• An advocate – Vander Ark (formerly with the Gates Foundation) believes that more important than the question of how much screen time students should spend is, “are students engaged in powerful learning experiences and, whenever possible, given voice and choice in what, how, and when they learn?” He believes digital technology “can powerfully facilitate this process, if thoughtful adults deploy it wisely.”
The problem, he says, is that computers surged into schools at the same time as the national push for standards, assessment, and accountability, and the combination was not good for either initiative. For 25 years, many schools were locked into teaching to the test with grade-level cohorts and “valued seat time over learning, proficiency over growth, and consumption over production. We learned that good teaching matters but forgot how important it is to give students agency over their own learning. Instead of encouraging innovation with the newly available tech tools, accountability systems based on narrow and dated measures tended to clamp down on new approaches.”
But we have entered a new era, says Vander Ark, featuring five key developments: worldwide connectivity (soon 20 billion devices will be linked); intimate computing (where your device knows you and can continuously learn about your information needs); experiential computing (immersing students in augmented and virtual reality); tech-facilitated personalized learning (diagnosing proficiency and adjusting instruction to students’ performance); and competency and credentials (allowing students to demonstrate proficiency in specific skill sets anytime, anywhere).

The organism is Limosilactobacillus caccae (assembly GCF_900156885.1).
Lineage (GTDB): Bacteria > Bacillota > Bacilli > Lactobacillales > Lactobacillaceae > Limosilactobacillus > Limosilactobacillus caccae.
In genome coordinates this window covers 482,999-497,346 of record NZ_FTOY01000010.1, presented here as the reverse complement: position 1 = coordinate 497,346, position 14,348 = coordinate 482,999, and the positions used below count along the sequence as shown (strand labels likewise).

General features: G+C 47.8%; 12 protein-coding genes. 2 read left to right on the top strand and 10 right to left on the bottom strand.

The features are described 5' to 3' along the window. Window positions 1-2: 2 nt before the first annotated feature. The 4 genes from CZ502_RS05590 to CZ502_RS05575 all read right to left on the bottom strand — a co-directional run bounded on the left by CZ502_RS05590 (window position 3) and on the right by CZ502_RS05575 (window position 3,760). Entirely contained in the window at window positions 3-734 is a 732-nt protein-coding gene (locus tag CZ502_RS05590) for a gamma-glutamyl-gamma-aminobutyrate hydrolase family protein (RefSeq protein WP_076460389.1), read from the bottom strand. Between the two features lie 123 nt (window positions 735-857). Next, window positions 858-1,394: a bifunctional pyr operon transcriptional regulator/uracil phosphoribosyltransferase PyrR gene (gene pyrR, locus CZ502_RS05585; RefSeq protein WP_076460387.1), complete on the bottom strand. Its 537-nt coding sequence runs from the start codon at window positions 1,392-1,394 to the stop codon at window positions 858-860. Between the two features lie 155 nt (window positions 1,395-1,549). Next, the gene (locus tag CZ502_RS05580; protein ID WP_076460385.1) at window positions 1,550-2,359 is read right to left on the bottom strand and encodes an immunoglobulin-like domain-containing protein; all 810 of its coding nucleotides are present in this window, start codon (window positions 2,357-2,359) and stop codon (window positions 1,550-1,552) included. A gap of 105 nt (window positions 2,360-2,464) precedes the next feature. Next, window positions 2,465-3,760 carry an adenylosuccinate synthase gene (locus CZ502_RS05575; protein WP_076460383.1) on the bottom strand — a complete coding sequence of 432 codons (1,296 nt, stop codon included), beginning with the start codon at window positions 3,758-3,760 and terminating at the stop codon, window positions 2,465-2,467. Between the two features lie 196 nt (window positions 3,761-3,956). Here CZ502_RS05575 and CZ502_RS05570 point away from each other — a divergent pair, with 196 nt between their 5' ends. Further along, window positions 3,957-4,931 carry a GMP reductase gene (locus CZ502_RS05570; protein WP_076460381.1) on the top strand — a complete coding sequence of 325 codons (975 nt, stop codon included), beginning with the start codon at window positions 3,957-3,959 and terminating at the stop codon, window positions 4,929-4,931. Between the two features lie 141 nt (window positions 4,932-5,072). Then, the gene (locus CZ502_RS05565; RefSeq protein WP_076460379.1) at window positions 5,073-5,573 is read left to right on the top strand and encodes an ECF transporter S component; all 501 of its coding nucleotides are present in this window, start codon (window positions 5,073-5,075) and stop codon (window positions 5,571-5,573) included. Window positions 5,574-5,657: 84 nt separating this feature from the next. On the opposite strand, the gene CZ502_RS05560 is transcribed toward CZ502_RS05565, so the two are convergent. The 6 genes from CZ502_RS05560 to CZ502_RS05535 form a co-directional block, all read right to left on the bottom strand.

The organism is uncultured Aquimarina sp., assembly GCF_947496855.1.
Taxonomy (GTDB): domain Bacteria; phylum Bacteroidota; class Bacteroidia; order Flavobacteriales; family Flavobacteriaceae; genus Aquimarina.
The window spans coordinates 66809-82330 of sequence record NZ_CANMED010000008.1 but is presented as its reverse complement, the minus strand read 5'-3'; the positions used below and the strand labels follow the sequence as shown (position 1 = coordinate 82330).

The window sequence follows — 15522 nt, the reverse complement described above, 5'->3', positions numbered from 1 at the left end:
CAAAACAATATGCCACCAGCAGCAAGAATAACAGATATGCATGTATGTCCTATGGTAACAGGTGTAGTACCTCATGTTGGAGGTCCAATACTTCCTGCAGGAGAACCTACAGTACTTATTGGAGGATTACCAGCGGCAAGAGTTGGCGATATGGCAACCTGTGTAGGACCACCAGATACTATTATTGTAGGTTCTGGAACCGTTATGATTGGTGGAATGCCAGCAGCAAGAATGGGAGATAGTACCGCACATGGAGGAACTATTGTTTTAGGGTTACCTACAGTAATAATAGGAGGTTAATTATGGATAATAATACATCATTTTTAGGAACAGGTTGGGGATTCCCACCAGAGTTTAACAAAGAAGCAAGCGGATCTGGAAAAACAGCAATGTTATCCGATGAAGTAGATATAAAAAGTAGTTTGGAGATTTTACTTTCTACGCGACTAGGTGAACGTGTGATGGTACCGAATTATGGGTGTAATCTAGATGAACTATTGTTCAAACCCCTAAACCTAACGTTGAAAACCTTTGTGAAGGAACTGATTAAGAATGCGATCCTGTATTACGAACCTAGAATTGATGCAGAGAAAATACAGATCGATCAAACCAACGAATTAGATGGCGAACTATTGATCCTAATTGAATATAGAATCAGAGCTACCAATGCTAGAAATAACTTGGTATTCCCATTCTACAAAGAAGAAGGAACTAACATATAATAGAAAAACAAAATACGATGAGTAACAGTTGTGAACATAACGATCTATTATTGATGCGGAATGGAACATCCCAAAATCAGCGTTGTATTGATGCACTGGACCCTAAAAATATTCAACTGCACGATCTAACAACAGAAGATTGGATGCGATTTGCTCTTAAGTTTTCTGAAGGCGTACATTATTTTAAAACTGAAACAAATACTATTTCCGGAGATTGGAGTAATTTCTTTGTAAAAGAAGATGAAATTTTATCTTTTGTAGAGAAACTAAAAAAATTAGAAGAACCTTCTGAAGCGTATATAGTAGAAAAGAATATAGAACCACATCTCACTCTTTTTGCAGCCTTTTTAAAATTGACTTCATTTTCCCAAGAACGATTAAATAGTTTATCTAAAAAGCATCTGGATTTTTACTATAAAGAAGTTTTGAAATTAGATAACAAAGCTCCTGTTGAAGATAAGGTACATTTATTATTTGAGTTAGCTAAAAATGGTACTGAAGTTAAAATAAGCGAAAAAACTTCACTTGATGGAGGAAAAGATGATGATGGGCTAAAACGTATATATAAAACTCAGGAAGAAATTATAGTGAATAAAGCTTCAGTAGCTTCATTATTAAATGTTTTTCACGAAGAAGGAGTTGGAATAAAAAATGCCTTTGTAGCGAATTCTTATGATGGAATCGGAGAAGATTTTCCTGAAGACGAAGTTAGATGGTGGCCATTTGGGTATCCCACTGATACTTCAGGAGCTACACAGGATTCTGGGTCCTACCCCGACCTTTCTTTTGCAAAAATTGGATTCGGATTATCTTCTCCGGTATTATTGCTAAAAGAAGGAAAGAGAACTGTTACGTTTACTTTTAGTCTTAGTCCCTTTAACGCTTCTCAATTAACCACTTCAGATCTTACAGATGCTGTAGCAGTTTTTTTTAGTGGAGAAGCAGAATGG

The key to getting school screen time right, says Vander Ark, is asking, “What should young people know and be able to do? What kinds of experiences will help them develop important knowledge, skills, and dispositions?” Having answered these questions, pioneering schools are using technology to forge ahead with individually paced, project-based learning that promotes a full range of competencies – critical thinking, collaboration, problem-solving, and taking responsibility for one’s own learning. “These new models,” he says, pointing to the 200-school New Tech Network, “blend learning activities – long and short, online and offline, individual and team, production and consumption, discipline-based and integrated – into a productive sequence of personalized learning experiences.”
What’s essential to effective use of technology, Vander Ark concludes, is wise management and oversight: “Technology is an amplifier. It can make good parents, teachers, and experiences better – or it can have the opposite effect. Mobile devices, games, and social applications are potentially addictive and can lead to unproductive or even dangerous behaviors… Appropriate limits are essential.” He believes very young children should have little or no access to screens and schools need to have guidelines for cyber-safety and security.
It’s time for teachers and parents to “lean in rather than push back,” says Vander Ark. Too many students are bored, tired, and stressed in school. “Rather than focusing on grades and test scores, students need opportunities to take on big issues, work with diverse teams, and produce innovations that will make their communities proud. Technology can help motivate and accelerate learning. It can help young people create and invent, launch social movements, and even contribute to solving global problems.”